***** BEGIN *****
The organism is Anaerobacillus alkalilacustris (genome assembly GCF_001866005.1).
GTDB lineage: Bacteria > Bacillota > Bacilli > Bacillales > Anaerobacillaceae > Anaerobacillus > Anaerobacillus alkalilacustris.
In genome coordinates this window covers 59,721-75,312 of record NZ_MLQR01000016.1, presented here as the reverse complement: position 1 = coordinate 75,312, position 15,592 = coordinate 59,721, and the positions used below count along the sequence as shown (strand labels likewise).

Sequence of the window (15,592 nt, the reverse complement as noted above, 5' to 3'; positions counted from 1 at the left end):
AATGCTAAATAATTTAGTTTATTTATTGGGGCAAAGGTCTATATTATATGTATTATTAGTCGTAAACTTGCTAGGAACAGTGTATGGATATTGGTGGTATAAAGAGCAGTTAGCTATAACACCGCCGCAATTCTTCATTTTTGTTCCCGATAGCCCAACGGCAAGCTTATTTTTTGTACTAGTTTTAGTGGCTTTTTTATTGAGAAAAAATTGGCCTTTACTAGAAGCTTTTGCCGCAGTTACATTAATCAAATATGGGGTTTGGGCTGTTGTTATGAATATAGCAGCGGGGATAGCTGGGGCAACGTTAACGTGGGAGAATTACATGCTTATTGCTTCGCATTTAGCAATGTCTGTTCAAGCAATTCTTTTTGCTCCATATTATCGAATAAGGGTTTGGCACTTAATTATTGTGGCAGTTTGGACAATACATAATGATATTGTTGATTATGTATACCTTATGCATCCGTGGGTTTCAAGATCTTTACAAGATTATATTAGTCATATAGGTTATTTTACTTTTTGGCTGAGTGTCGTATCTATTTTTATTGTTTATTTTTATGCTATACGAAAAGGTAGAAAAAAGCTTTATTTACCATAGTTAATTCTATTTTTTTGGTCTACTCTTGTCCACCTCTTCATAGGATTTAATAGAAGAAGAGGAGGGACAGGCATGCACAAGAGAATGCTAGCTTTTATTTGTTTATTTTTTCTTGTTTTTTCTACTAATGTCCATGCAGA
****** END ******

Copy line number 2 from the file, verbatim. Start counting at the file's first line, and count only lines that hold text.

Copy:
GTDB lineage: Bacteria > Bacillota > Bacilli > Bacillales > Anaerobacillaceae > Anaerobacillus > Anaerobacillus alkalilacustris.